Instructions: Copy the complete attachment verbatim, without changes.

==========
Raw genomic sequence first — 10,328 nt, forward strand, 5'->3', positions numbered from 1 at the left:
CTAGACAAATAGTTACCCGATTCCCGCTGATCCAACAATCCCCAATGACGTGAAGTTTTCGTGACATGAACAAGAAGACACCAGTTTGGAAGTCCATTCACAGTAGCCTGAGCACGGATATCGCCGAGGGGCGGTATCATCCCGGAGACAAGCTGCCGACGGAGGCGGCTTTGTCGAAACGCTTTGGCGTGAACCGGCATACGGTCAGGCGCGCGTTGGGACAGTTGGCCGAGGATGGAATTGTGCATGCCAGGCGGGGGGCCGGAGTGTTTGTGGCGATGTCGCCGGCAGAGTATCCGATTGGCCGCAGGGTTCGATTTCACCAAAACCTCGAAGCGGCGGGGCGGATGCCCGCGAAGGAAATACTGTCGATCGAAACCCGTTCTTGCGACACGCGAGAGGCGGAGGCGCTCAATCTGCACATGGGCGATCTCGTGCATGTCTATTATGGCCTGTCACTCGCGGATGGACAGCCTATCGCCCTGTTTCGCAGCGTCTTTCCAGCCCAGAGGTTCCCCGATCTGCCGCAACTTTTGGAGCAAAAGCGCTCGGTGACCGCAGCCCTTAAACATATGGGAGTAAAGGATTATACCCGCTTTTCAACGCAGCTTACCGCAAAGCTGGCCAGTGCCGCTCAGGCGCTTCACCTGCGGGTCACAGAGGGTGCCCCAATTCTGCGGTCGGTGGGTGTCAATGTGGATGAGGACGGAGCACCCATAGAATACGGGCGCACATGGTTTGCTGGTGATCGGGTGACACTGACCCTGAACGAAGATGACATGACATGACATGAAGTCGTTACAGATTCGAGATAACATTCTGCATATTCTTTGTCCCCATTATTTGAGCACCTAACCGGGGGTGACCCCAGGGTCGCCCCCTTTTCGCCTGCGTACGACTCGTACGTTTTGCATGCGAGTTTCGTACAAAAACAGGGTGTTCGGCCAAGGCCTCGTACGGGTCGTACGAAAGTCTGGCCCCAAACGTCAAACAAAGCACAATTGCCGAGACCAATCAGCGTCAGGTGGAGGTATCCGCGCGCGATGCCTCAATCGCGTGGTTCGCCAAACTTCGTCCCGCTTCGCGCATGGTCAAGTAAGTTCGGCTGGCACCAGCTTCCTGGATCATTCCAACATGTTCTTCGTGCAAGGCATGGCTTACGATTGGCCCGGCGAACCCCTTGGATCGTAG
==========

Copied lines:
Raw genomic sequence first — 10,328 nt, forward strand, 5'->3', positions numbered from 1 at the left:
CTAGACAAATAGTTACCCGATTCCCGCTGATCCAACAATCCCCAATGACGTGAAGTTTTCGTGACATGAACAAGAAGACACCAGTTTGGAAGTCCATTCACAGTAGCCTGAGCACGGATATCGCCGAGGGGCGGTATCATCCCGGAGACAAGCTGCCGACGGAGGCGGCTTTGTCGAAACGCTTTGGCGTGAACCGGCATACGGTCAGGCGCGCGTTGGGACAGTTGGCCGAGGATGGAATTGTGCATGCCAGGCGGGGGGCCGGAGTGTTTGTGGCGATGTCGCCGGCAGAGTATCCGATTGGCCGCAGGGTTCGATTTCACCAAAACCTCGAAGCGGCGGGGCGGATGCCCGCGAAGGAAATACTGTCGATCGAAACCCGTTCTTGCGACACGCGAGAGGCGGAGGCGCTCAATCTGCACATGGGCGATCTCGTGCATGTCTATTATGGCCTGTCACTCGCGGATGGACAGCCTATCGCCCTGTTTCGCAGCGTCTTTCCAGCCCAGAGGTTCCCCGATCTGCCGCAACTTTTGGAGCAAAAGCGCTCGGTGACCGCAGCCCTTAAACATATGGGAGTAAAGGATTATACCCGCTTTTCAACGCAGCTTACCGCAAAGCTGGCCAGTGCCGCTCAGGCGCTTCACCTGCGGGTCACAGAGGGTGCCCCAATTCTGCGGTCGGTGGGTGTCAATGTGGATGAGGACGGAGCACCCATAGAATACGGGCGCACATGGTTTGCTGGTGATCGGGTGACACTGACCCTGAACGAAGATGACATGACATGACATGAAGTCGTTACAGATTCGAGATAACATTCTGCATATTCTTTGTCCCCATTATTTGAGCACCTAACCGGGGGTGACCCCAGGGTCGCCCCCTTTTCGCCTGCGTACGACTCGTACGTTTTGCATGCGAGTTTCGTACAAAAACAGGGTGTTCGGCCAAGGCCTCGTACGGGTCGTACGAAAGTCTGGCCCCAAACGTCAAACAAAGCACAATTGCCGAGACCAATCAGCGTCAGGTGGAGGTATCCGCGCGCGATGCCTCAATCGCGTGGTTCGCCAAACTTCGTCCCGCTTCGCGCATGGTCAAGTAAGTTCGGCTGGCACCAGCTTCCTGGATCATTCCAACATGTTCTTCGTGCAAGGCATGGCTTACGATTGGCCCGGCGAACCCCTTGGATCGTAG